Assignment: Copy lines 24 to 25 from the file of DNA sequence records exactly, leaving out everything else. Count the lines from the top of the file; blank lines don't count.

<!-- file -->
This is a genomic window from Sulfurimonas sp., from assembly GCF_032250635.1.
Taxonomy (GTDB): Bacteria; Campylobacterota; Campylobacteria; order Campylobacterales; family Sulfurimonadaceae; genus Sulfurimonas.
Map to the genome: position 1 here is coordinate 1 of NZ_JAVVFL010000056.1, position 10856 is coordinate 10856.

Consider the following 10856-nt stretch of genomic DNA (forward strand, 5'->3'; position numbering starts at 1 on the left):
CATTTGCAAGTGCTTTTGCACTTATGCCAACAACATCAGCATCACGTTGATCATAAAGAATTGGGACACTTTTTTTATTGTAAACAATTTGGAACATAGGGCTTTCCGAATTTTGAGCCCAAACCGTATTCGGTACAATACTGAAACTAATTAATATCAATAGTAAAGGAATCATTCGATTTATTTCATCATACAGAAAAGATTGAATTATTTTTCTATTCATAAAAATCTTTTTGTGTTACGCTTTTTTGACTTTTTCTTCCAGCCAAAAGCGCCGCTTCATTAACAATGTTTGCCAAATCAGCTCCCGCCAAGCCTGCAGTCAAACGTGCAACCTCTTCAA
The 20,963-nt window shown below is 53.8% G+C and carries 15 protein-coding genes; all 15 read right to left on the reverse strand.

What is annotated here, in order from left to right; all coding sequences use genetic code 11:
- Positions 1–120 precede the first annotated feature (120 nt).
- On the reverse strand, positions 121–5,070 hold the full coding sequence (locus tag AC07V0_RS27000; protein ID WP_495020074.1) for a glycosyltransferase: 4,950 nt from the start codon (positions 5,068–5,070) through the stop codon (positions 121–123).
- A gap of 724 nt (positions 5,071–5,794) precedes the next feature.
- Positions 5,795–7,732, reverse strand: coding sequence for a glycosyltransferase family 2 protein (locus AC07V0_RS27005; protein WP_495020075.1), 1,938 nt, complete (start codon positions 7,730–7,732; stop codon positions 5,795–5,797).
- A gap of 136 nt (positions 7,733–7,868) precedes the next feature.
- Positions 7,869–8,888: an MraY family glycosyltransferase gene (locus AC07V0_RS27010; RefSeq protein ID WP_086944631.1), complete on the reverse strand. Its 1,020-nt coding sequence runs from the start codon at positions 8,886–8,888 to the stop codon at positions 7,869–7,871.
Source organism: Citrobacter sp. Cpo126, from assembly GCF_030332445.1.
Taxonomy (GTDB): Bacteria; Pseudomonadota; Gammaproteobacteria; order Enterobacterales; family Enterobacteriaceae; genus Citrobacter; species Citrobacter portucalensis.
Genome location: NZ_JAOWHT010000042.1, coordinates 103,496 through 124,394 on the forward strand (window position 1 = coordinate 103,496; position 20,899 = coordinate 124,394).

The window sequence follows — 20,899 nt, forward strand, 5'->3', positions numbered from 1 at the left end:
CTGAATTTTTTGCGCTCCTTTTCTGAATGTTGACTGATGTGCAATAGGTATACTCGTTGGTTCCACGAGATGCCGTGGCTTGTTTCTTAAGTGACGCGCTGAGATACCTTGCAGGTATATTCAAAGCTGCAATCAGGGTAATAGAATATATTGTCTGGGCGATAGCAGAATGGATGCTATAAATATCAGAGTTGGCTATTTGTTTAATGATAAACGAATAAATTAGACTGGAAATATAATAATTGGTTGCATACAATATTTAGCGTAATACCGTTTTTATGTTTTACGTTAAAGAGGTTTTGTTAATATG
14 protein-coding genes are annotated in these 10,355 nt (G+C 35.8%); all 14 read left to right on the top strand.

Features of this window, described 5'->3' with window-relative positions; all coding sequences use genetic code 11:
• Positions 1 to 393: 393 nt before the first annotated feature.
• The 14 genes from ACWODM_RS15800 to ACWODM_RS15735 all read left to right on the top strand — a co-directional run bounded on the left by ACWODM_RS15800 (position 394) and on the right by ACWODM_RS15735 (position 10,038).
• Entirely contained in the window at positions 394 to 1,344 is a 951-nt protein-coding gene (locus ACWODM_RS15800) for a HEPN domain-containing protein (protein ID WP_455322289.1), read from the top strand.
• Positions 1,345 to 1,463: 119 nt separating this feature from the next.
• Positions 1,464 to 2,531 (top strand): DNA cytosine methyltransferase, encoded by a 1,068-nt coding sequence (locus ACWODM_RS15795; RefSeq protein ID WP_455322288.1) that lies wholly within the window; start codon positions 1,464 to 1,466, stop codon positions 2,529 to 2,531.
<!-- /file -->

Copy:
• Positions 1,345 to 1,463: 119 nt separating this feature from the next.
• Positions 1,464 to 2,531 (top strand): DNA cytosine methyltransferase, encoded by a 1,068-nt coding sequence (locus ACWODM_RS15795; RefSeq protein ID WP_455322288.1) that lies wholly within the window; start codon positions 1,464 to 1,466, stop codon positions 2,529 to 2,531.